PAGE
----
This article was written on 28 Nov 2012, by Scott Marsden and is filed under Authorship, Culture, Design, Identity, Memory, Narrative.

Attribution-NonCommercial 2.5 Canada (CC BY-NC 2.5)

The Last Five

#95 “Lest we Forget”: Affect in Translation in Tardi’s “C’etait la Guerre des Tranchees”

It’s international month at Graphixia, where we’re recognizing comics from outside of North America – highly appropriate, given that three of our number have just completed a whistlestop world tour bringing Canadian content abroad through the graphic narrative conference circuit. As it’s also Remembrance month, I wanted to turn to Jacques Tardi’s C’etait la Guerre des Tranchees, originally published over a twelve year span in A Suivre and Le Trous d’Obus in France, which thankfully has been translated for a North American audience by Fantagraphics Books as It was the War of the Trenches. This haunting, often disturbing exploration of the first World War based on primary source texts, personal family narratives and photorealistic translations of violent images and the scenery of the war is entirely delivered from the French perspective – a take on the war that history students in the West are often quite ignorant of, having been inundated with the dominant accounts propagated by its own national rhetoric. Seeing Tardi’s portrayal of the horrors of trench warfare and his vision of the random senselessness and brutality that accompanies it reminds us to reflect on our (mis)conceptions of history, drawing attention to the fractal realities that are embedded in events that have been experienced internationally.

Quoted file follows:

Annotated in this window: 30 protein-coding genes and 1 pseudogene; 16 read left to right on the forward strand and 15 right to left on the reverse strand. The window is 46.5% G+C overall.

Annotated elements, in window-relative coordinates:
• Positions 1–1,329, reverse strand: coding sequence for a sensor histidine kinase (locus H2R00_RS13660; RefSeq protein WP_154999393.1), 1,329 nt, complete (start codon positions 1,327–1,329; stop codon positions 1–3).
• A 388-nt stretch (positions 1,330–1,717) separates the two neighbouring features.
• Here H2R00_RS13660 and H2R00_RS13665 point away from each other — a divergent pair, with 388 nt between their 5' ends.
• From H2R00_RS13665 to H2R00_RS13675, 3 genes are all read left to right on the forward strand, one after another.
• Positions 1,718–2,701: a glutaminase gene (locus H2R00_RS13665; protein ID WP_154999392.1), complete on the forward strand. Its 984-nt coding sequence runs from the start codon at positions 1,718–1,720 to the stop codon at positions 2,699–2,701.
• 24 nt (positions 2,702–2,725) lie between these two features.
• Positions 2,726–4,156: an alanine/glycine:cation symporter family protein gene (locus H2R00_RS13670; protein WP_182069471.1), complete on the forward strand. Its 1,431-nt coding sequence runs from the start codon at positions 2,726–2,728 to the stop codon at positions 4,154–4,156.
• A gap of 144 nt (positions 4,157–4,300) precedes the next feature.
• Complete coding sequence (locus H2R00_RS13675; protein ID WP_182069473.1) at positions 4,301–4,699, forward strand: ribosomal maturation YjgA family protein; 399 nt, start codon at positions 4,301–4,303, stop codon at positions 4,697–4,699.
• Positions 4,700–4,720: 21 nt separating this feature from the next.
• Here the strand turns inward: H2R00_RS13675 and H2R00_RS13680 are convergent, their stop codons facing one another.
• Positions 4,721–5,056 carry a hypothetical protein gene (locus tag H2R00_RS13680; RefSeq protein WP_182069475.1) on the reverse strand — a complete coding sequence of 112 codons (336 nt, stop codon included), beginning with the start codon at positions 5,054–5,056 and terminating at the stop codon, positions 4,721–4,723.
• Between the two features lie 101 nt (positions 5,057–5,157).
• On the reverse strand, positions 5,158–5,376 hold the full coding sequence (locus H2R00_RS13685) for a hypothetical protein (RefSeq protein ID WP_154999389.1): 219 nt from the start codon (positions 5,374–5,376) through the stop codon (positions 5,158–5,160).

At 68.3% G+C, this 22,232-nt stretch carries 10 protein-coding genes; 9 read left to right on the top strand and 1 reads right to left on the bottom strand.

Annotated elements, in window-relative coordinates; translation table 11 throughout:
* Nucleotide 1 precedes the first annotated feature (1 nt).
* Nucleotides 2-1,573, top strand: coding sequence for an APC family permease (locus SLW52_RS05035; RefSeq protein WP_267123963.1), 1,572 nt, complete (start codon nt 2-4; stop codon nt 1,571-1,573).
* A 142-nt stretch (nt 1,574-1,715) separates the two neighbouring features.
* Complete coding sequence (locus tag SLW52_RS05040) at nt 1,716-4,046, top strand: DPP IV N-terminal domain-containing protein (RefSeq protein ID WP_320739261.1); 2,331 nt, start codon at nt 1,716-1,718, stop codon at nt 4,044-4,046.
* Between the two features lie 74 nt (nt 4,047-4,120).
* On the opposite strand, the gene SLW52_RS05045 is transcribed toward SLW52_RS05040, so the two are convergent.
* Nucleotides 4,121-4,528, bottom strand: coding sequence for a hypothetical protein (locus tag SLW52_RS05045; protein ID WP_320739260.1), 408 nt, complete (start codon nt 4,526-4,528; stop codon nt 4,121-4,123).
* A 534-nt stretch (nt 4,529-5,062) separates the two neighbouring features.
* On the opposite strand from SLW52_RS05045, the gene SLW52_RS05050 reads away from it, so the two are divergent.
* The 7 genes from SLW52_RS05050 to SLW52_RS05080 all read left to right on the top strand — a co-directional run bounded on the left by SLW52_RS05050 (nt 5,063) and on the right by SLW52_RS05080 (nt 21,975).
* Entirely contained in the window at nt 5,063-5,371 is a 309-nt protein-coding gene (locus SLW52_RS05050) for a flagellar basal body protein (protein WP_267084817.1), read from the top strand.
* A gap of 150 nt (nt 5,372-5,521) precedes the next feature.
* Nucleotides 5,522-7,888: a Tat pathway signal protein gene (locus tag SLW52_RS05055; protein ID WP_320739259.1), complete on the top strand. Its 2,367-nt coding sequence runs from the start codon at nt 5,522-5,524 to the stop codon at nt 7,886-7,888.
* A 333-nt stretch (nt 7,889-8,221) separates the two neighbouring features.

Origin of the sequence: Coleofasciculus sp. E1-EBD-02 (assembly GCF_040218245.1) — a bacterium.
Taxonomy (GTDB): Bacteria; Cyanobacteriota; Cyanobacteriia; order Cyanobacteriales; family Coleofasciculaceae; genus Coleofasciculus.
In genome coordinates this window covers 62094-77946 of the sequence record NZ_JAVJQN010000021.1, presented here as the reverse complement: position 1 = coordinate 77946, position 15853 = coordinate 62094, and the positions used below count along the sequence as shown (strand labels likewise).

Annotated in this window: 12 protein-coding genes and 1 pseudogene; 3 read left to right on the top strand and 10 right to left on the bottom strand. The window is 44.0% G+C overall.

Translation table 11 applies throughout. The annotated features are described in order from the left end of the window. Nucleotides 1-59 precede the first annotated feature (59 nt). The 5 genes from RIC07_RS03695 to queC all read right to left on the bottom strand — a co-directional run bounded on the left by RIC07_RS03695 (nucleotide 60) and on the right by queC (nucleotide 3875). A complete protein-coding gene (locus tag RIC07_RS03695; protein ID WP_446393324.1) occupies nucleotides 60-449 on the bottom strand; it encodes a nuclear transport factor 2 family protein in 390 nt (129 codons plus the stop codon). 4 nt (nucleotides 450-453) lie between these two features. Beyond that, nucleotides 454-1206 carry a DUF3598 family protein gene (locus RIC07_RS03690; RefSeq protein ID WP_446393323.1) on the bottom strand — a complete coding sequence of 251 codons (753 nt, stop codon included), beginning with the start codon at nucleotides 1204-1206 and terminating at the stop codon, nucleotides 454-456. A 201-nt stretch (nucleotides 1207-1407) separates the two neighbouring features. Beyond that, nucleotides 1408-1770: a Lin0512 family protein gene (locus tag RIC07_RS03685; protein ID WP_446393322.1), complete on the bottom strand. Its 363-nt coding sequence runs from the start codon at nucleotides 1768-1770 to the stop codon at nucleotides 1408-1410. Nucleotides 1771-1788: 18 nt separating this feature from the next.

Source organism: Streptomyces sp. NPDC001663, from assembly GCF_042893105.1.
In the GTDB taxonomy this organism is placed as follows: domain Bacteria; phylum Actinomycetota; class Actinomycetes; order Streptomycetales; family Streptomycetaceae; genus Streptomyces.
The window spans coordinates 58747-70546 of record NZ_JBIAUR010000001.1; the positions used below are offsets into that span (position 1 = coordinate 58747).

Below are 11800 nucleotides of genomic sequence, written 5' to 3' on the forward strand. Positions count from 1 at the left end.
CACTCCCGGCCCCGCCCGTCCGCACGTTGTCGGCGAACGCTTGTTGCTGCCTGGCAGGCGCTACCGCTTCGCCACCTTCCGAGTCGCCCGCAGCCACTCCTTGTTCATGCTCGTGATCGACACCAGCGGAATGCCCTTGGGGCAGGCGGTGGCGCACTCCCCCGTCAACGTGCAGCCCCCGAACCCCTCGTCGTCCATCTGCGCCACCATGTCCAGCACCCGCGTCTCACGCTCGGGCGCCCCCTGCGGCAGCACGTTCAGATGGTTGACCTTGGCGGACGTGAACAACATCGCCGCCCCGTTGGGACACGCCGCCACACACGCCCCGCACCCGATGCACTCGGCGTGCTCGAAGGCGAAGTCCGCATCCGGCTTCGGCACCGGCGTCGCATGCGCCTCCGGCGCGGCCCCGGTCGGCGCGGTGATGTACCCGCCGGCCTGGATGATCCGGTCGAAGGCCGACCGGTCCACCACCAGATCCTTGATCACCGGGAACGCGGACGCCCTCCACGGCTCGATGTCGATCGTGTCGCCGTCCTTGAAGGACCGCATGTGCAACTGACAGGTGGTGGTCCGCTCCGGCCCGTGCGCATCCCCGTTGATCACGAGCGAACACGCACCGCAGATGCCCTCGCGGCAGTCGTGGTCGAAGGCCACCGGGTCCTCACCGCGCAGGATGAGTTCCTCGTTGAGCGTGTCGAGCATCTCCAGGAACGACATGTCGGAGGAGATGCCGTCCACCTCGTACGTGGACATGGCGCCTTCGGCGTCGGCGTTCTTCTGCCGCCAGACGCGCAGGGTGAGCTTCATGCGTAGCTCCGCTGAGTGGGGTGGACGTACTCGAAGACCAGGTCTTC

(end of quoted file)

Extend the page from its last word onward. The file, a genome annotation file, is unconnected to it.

A meticulous, detailed and factual reading of WWI, War of the Trenches is based on recounting research conducted on primary accounts of the war from soldiers’ perspectives, which are frequently unsettling because of how banal they are – Tardi presents war as a state of confusion, a fact that he displays in his visceral imagery of aimless soldiers, often left alone in a state of permanent but curiously mundane existential crisis. Oscillating between devastated landscapes and close-ups of soldiers faces, these images have largely been transcribed from photographic representations of those who actually fought in the war (compiled by his archivist Jean-Pierre Verney), adding an emotional depth through a layer of affect that highlights the strengths of the medium and which simple textual retellings of the war cannot help but fail to achieve. Tardi emphasizes this by eschewing the traditional, nationalized approach to WWI literature, showcasing the hesitant, unconvinced nature of the troops – vignettes of soldiers shot by their own side for desertion and refusal to follow orders, and those marched knowingly to their deaths because of disaffected, shell-shocked leadership dominate the text. In this sense, War of the Trenches borders on the seditious, intent on defying any attempts to present the war as rational or moral.